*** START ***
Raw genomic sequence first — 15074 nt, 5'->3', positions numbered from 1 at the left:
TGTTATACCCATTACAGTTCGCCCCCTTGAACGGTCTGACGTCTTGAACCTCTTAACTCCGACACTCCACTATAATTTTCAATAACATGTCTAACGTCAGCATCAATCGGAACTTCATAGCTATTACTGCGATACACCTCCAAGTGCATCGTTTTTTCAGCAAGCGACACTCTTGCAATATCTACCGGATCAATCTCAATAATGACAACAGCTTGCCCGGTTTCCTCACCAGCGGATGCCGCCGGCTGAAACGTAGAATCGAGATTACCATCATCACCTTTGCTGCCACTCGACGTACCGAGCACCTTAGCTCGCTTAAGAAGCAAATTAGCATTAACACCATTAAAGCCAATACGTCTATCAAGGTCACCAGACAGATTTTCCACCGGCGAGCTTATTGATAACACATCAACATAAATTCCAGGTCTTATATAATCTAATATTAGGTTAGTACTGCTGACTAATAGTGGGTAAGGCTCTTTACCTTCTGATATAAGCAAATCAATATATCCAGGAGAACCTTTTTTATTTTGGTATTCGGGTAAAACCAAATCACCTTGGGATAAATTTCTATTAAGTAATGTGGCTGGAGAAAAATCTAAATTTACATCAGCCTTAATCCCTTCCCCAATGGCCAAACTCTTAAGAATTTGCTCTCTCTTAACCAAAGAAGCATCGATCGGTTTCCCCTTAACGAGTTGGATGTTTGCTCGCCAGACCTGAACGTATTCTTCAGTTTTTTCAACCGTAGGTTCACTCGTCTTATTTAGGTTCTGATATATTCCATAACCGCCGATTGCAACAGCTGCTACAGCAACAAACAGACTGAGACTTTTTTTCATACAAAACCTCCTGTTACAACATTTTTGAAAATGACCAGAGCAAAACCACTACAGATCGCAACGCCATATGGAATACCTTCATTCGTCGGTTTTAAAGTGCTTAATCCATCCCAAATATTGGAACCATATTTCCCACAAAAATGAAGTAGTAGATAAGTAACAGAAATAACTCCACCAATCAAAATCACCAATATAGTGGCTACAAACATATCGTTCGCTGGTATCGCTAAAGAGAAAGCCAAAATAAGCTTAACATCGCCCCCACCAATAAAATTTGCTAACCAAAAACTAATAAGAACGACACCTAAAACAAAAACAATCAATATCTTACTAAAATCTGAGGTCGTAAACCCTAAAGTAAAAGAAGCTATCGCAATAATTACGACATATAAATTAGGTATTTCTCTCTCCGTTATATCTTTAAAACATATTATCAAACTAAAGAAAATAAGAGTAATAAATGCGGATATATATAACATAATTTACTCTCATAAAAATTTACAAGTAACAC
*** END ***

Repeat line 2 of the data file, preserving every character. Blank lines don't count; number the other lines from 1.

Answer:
TGTTATACCCATTACAGTTCGCCCCCTTGAACGGTCTGACGTCTTGAACCTCTTAACTCCGACACTCCACTATAATTTTCAATAACATGTCTAACGTCAGCATCAATCGGAACTTCATAGCTATTACTGCGATACACCTCCAAGTGCATCGTTTTTTCAGCAAGCGACACTCTTGCAATATCTACCGGATCAATCTCAATAATGACAACAGCTTGCCCGGTTTCCTCACCAGCGGATGCCGCCGGCTGAAACGTAGAATCGAGATTACCATCATCACCTTTGCTGCCACTCGACGTACCGAGCACCTTAGCTCGCTTAAGAAGCAAATTAGCATTAACACCATTAAAGCCAATACGTCTATCAAGGTCACCAGACAGATTTTCCACCGGCGAGCTTATTGATAACACATCAACATAAATTCCAGGTCTTATATAATCTAATATTAGGTTAGTACTGCTGACTAATAGTGGGTAAGGCTCTTTACCTTCTGATATAAGCAAATCAATATATCCAGGAGAACCTTTTTTATTTTGGTATTCGGGTAAAACCAAATCACCTTGGGATAAATTTCTATTAAGTAATGTGGCTGGAGAAAAATCTAAATTTACATCAGCCTTAATCCCTTCCCCAATGGCCAAACTCTTAAGAATTTGCTCTCTCTTAACCAAAGAAGCATCGATCGGTTTCCCCTTAACGAGTTGGATGTTTGCTCGCCAGACCTGAACGTATTCTTCAGTTTTTTCAACCGTAGGTTCACTCGTCTTATTTAGGTTCTGATATATTCCATAACCGCCGATTGCAACAGCTGCTACAGCAACAAACAGACTGAGACTTTTTTTCATACAAAACCTCCTGTTACAACATTTTTGAAAATGACCAGAGCAAAACCACTACAGATCGCAACGCCATATGGAATACCTTCATTCGTCGGTTTTAAAGTGCTTAATCCATCCCAAATATTGGAACCATATTTCCCACAAAAATGAAGTAGTAGATAAGTAACAGAAATAACTCCACCAATCAAAATCACCAATATAGTGGCTACAAACATATCGTTCGCTGGTATCGCTAAAGAGAAAGCCAAAATAAGCTTAACATCGCCCCCACCAATAAAATTTGCTAACCAAAAACTAATAAGAACGACACCTAAAACAAAAACAATCAATATCTTACTAAAATCTGAGGTCGTAAACCCTAAAGTAAAAGAAGCTATCGCAATAATTACGACATATAAATTAGGTATTTCTCTCTCCGTTATATCTTTAAAACATATTATCAAACTAAAGAAAATAAGAGTAATAAATGCGGATATATATAACATAATTTACTCTCATAAAAATTTACAAGTAACAC